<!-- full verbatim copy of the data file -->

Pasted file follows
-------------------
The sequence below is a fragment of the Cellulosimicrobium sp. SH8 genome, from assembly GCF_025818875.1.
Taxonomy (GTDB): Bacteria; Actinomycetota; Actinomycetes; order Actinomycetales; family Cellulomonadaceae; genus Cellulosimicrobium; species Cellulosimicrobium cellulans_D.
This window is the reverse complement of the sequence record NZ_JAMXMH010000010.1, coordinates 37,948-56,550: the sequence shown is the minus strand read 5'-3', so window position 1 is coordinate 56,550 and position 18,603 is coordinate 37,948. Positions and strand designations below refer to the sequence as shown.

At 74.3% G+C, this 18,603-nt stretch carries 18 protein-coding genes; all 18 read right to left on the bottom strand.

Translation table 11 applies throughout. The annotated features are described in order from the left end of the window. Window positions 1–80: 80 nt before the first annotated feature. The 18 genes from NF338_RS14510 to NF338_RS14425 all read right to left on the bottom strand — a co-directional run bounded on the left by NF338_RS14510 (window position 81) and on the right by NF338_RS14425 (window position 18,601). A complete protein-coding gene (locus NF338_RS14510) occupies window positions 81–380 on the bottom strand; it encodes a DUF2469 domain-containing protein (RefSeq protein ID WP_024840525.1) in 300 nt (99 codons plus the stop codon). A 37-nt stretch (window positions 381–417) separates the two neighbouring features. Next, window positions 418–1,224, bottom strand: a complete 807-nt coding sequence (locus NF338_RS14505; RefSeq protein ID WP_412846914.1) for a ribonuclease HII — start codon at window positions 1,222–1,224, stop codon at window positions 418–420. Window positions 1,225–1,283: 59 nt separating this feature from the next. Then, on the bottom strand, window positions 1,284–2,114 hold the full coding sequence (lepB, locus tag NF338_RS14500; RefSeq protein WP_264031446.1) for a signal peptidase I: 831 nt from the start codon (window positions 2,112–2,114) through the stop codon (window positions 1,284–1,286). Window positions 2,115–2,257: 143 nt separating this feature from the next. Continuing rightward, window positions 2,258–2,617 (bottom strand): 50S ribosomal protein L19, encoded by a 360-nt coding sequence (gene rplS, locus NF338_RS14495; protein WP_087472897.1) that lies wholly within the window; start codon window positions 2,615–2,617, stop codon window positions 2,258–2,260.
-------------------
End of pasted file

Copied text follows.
The sequence below is a fragment of the Cellulosimicrobium sp. SH8 genome, from assembly GCF_025818875.1.
Taxonomy (GTDB): Bacteria; Actinomycetota; Actinomycetes; order Actinomycetales; family Cellulomonadaceae; genus Cellulosimicrobium; species Cellulosimicrobium cellulans_D.
This window is the reverse complement of the sequence record NZ_JAMXMH010000010.1, coordinates 37,948-56,550: the sequence shown is the minus strand read 5'-3', so window position 1 is coordinate 56,550 and position 18,603 is coordinate 37,948. Positions and strand designations below refer to the sequence as shown.

At 74.3% G+C, this 18,603-nt stretch carries 18 protein-coding genes; all 18 read right to left on the bottom strand.

Translation table 11 applies throughout. The annotated features are described in order from the left end of the window. Window positions 1–80: 80 nt before the first annotated feature. The 18 genes from NF338_RS14510 to NF338_RS14425 all read right to left on the bottom strand — a co-directional run bounded on the left by NF338_RS14510 (window position 81) and on the right by NF338_RS14425 (window position 18,601). A complete protein-coding gene (locus NF338_RS14510) occupies window positions 81–380 on the bottom strand; it encodes a DUF2469 domain-containing protein (RefSeq protein ID WP_024840525.1) in 300 nt (99 codons plus the stop codon). A 37-nt stretch (window positions 381–417) separates the two neighbouring features. Next, window positions 418–1,224, bottom strand: a complete 807-nt coding sequence (locus NF338_RS14505; RefSeq protein ID WP_412846914.1) for a ribonuclease HII — start codon at window positions 1,222–1,224, stop codon at window positions 418–420. Window positions 1,225–1,283: 59 nt separating this feature from the next. Then, on the bottom strand, window positions 1,284–2,114 hold the full coding sequence (lepB, locus tag NF338_RS14500; RefSeq protein WP_264031446.1) for a signal peptidase I: 831 nt from the start codon (window positions 2,112–2,114) through the stop codon (window positions 1,284–1,286). Window positions 2,115–2,257: 143 nt separating this feature from the next. Continuing rightward, window positions 2,258–2,617 (bottom strand): 50S ribosomal protein L19, encoded by a 360-nt coding sequence (gene rplS, locus NF338_RS14495; protein WP_087472897.1) that lies wholly within the window; start codon window positions 2,615–2,617, stop codon window positions 2,258–2,260.